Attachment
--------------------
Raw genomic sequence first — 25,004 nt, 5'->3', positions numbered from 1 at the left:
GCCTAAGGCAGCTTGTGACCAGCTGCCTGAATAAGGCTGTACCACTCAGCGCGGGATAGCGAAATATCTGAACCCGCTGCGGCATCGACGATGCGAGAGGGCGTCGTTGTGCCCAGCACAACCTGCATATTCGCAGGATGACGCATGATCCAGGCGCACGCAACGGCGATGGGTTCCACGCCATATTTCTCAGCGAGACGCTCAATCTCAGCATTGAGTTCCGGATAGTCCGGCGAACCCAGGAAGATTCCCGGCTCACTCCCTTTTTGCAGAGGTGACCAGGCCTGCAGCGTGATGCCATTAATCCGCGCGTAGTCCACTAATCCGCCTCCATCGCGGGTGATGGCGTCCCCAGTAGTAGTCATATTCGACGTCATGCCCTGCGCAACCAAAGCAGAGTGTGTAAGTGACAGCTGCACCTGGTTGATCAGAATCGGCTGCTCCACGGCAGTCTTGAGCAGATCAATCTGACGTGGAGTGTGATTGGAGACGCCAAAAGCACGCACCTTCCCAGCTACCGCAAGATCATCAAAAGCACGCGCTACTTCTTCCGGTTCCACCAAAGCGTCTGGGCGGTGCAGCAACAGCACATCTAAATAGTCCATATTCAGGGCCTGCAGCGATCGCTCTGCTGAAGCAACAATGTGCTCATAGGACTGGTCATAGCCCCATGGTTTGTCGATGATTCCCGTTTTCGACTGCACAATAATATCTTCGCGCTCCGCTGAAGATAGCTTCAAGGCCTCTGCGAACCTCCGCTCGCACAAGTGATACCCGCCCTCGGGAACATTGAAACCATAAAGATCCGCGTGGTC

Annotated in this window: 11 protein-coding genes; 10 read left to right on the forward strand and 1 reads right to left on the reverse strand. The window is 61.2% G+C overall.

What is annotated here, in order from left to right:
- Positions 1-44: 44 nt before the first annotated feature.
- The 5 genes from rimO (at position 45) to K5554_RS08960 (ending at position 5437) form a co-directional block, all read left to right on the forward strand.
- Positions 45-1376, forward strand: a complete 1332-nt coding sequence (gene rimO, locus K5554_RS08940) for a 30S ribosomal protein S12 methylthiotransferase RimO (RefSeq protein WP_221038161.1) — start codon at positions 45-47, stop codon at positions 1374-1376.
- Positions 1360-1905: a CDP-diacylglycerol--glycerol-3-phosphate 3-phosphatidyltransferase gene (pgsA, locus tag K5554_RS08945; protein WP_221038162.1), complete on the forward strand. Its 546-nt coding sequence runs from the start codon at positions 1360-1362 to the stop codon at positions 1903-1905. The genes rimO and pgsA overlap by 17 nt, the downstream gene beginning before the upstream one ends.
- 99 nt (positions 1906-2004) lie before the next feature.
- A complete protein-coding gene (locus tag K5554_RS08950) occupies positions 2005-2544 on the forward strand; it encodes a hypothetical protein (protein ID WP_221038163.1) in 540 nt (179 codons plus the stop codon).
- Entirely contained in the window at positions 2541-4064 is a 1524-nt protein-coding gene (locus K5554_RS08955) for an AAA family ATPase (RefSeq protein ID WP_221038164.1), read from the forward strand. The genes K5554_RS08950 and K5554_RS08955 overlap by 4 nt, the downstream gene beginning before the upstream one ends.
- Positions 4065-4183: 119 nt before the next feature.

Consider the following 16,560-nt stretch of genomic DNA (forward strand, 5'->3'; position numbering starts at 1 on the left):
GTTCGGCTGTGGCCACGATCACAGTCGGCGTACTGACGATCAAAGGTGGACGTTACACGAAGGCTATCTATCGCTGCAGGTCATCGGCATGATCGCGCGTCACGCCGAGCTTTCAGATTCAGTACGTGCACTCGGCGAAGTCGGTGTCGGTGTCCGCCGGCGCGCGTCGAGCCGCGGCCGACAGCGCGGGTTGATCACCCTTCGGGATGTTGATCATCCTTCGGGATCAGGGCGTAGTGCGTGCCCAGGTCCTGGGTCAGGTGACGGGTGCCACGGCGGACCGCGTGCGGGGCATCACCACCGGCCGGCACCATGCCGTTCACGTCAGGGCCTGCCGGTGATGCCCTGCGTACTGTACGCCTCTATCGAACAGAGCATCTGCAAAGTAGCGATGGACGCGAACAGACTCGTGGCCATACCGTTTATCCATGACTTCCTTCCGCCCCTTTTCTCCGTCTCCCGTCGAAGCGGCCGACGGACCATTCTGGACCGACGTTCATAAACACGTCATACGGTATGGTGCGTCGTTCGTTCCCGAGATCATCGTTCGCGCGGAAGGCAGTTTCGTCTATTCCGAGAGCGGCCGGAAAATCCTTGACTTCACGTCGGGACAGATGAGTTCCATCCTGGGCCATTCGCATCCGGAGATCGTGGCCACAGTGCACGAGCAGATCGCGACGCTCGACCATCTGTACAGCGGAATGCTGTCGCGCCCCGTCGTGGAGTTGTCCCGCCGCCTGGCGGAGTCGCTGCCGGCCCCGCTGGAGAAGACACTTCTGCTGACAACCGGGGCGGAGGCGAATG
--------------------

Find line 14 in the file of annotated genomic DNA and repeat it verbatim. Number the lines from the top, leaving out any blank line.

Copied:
GTTCGGCTGTGGCCACGATCACAGTCGGCGTACTGACGATCAAAGGTGGACGTTACACGAAGGCTATCTATCGCTGCAGGTCATCGGCATGATCGCGCGTCACGCCGAGCTTTCAGATTCAGTACGTGCACTCGGCGAAGTCGGTGTCGGTGTCCGCCGGCGCGCGTCGAGCCGCGGCCGACAGCGCGGGTTGATCACCCTTCGGGATGTTGATCATCCTTCGGGATCAGGGCGTAGTGCGTGCCCAGGTCCTGGGTCAGGTGACGGGTGCCACGGCGGACCGCGTGCGGGGCATCACCACCGGCCGGCACCATGCCGTTCACGTCAGGGCCTGCCGGTGATGCCCTGCGTACTGTACGCCTCTATCGAACAGAGCATCTGCAAAGTAGCGATGGACGCGAACAGACTCGTGGCCATACCGTTTATCCATGACTTCCTTCCGCCCCTTTTCTCCGTCTCCCGTCGAAGCGGCCGACGGACCATTCTGGACCGACGTTCATAAACACGTCATACGGTATGGTGCGTCGTTCGTTCCCGAGATCATCGTTCGCGCGGAAGGCAGTTTCGTCTATTCCGAGAGCGGCCGGAAAATCCTTGACTTCACGTCGGGACAGATGAGTTCCATCCTGGGCCATTCGCATCCGGAGATCGTGGCCACAGTGCACGAGCAGATCGCGACGCTCGACCATCTGTACAGCGGAATGCTGTCGCGCCCCGTCGTGGAGTTGTCCCGCCGCCTGGCGGAGTCGCTGCCGGCCCCGCTGGAGAAGACACTTCTGCTGACAACCGGGGCGGAGGCGAATG